There’s more good than harm in doing the work that only you can do.
But there’s a lizard in your brain, and it’s trying to convince you of the exact opposite.
Who put this lizard in your brain? Not you. Why would you put a creature inside your brain, knowing that it’s going to try to keep you from doing the work that only you can do? No, evolution put this lizard in your brain (and mine).
Originally, the lizard in your brain was supposed to keep you away from the threat of lions, tigers, and bears. Now that lions, tigers, and bears no longer exist, the lizard in your brain is supposed to keep you away from new, scarier threats: being seen, heard, and judged.
Being seen, heard, and judged are the new lions, tigers, and bears.
Do you see how ridiculous this is? What the lizard in your brain now detects as threatening isn’t nearly as threatening as the old threats were. A nasty YouTube comment isn’t going to put your life in danger like a tiger would. But the lizard cannot tell the difference between a tiger and a nasty YouTube comment. The lizard detects only what you perceive to be threatening. And there lies the key to silencing the lizard: changing what you perceive to be threatening.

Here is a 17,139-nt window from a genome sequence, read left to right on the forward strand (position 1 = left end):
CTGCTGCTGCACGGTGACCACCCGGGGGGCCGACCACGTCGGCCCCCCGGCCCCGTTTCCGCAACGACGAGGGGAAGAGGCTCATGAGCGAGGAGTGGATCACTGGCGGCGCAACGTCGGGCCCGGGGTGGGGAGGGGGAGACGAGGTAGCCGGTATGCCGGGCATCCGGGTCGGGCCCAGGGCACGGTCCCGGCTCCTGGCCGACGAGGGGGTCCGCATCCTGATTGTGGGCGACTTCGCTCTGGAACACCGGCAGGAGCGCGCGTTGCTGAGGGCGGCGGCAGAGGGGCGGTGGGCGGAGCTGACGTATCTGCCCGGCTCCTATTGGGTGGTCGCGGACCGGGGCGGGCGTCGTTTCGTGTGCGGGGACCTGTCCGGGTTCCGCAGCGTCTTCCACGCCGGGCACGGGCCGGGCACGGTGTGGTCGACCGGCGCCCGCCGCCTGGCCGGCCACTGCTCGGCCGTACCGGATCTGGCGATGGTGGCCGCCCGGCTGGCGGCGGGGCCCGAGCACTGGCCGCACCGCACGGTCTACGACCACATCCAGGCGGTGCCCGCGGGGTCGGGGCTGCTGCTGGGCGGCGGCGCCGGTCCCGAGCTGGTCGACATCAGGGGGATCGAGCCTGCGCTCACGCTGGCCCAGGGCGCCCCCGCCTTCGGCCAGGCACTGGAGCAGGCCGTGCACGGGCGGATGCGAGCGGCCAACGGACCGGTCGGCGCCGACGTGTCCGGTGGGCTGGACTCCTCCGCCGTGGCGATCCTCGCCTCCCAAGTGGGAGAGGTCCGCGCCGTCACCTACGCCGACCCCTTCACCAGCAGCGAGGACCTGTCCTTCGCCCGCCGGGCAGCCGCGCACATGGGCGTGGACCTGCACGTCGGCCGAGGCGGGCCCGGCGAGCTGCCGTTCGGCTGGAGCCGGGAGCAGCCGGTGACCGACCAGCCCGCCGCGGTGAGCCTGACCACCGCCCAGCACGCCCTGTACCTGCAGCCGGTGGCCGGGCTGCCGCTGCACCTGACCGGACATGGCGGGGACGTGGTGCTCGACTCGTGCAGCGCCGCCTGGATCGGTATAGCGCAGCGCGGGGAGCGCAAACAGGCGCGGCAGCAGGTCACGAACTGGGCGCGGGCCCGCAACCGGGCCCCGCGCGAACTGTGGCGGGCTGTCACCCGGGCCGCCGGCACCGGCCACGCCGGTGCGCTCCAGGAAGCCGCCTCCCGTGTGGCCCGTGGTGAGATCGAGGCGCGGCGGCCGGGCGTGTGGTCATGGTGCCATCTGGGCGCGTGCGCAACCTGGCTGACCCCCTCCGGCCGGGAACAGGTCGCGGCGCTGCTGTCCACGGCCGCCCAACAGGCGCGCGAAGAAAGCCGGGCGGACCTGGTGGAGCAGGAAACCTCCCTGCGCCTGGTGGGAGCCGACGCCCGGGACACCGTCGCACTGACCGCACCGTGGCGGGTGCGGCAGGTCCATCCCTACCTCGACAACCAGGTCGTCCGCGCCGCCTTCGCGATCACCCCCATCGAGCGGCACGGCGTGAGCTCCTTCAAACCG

Easier said than done. The lizard is great at making its case. It’s going to use rationalizations and emotional appeals (simultaneously) to try to convince you that yes, your feelings of inadequacy are justified – you aren’t as good as everyone else, so you should keep your head down, and continue living a life of ‘safety.’
But there’s no safety in keeping your head down. There’s no safety in keeping your head up, either. You’re at risk either way.
But keeping your head up is more fun, more thrilling, more rewarding. Keeping your head up is going to take you far. And maybe all the lizard wants is not to be left behind.